The thyroid is an organ located on the neck that produces vital hormones. These hormones regulate the basal metabolic rate and act in almost all body cells and stimulate the energy metabolism there. They are also important for the growth and differentiation of cells. Iod is necessary for hormone formation. In the case of an undersupply, the thyroid hormones may not be produced. This hormone deficiency is then registered in our pituitary gland and the control hormone TSH is released, which is supposed to stimulate the thyroid gland to produce more. However, the increased release of TSH also leads to thyroid growth and the so-called goiter can develop. The shape of the thyroid can be examined in humans by palpating the neck. A pronounced goiter is visible in humans.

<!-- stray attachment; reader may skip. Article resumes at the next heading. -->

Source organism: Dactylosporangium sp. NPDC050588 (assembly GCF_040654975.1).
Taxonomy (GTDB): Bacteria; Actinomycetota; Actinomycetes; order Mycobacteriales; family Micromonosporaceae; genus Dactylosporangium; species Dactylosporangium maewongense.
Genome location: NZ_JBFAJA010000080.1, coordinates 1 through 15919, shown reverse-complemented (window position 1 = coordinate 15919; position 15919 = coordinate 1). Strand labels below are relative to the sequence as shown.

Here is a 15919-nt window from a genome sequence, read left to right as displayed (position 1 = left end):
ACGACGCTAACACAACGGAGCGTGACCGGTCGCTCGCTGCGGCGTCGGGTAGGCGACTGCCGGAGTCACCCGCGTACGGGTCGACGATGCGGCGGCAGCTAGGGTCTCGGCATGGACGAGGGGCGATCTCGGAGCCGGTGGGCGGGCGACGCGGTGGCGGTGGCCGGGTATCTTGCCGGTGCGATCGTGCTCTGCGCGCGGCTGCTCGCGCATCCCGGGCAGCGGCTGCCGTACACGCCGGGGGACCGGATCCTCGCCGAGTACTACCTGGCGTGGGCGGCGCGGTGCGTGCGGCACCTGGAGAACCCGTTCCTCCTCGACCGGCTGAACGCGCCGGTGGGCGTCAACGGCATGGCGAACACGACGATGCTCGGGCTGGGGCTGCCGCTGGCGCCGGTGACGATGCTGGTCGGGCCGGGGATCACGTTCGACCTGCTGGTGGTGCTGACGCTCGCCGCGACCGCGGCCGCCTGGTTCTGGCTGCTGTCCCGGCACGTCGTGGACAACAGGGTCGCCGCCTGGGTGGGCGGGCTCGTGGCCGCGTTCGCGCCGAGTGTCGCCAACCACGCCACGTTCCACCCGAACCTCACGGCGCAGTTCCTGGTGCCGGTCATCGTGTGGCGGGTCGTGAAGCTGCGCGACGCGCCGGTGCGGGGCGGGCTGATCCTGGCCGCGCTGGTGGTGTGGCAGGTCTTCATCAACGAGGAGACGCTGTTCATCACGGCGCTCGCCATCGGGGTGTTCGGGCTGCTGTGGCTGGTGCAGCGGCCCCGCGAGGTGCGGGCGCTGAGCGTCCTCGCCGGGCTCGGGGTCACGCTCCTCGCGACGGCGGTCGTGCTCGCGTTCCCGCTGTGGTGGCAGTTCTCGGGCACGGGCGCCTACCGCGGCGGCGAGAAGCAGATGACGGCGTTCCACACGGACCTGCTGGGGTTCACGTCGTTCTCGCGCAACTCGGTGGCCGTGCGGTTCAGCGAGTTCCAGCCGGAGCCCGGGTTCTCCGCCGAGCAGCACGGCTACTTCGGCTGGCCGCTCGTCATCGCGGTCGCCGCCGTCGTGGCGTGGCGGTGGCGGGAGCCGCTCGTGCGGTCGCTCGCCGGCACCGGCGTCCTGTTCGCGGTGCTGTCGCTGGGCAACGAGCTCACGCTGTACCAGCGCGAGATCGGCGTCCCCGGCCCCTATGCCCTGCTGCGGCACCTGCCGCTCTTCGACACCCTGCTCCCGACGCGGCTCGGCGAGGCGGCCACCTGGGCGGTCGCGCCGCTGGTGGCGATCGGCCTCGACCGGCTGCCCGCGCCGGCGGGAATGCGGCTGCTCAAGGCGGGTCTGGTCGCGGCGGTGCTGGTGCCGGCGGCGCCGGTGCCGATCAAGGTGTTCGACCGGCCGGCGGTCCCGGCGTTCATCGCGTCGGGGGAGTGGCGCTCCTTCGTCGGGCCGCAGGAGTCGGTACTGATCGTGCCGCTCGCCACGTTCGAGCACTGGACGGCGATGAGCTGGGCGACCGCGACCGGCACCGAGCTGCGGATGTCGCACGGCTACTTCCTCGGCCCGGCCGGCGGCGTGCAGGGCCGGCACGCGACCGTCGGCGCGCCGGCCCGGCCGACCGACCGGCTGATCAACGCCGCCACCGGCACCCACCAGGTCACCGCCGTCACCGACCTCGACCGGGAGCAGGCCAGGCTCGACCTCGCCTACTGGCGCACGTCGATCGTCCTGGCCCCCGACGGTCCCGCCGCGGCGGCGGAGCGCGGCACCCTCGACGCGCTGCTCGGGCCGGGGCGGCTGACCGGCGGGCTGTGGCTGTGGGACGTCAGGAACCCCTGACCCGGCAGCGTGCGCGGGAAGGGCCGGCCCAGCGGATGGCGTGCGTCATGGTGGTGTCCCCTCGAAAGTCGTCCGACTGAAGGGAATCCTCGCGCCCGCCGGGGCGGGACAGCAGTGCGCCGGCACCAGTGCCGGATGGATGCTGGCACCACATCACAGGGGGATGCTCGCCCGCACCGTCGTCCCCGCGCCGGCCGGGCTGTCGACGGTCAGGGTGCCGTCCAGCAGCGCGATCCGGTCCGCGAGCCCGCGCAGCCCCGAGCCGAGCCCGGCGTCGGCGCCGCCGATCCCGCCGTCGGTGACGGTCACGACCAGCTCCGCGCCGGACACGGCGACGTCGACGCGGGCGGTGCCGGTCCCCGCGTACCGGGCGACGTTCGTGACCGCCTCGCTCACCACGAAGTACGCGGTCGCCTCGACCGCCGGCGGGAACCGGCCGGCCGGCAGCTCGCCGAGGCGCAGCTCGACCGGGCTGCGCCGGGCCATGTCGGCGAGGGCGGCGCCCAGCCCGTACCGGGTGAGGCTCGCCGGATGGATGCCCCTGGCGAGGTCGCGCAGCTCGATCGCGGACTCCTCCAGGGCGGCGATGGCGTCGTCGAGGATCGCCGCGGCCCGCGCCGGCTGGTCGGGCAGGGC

In imaging diagnostics, ultrasound is mainly used, and scintigraphy is used for further clarification in the event of lumps and functional disorders. Computed tomography and magnetic resonance tomography are also used for special questions. A fine needle aspiration of the thyroid gland is used to obtain samples for cytology. A biopsy is used to obtain samples for histological examination. These special examinations are then carried out after referral to the radiologist. The free T3 and T4 levels as well as the TSH and thyroglobulin levels can be determined in the laboratory. For special questions, further laboratory parameters such. B. Antibody requested. If we find an enlarged thyroid gland during the physical examination, the thyroid gland is further clarified using ultrasound (sonography).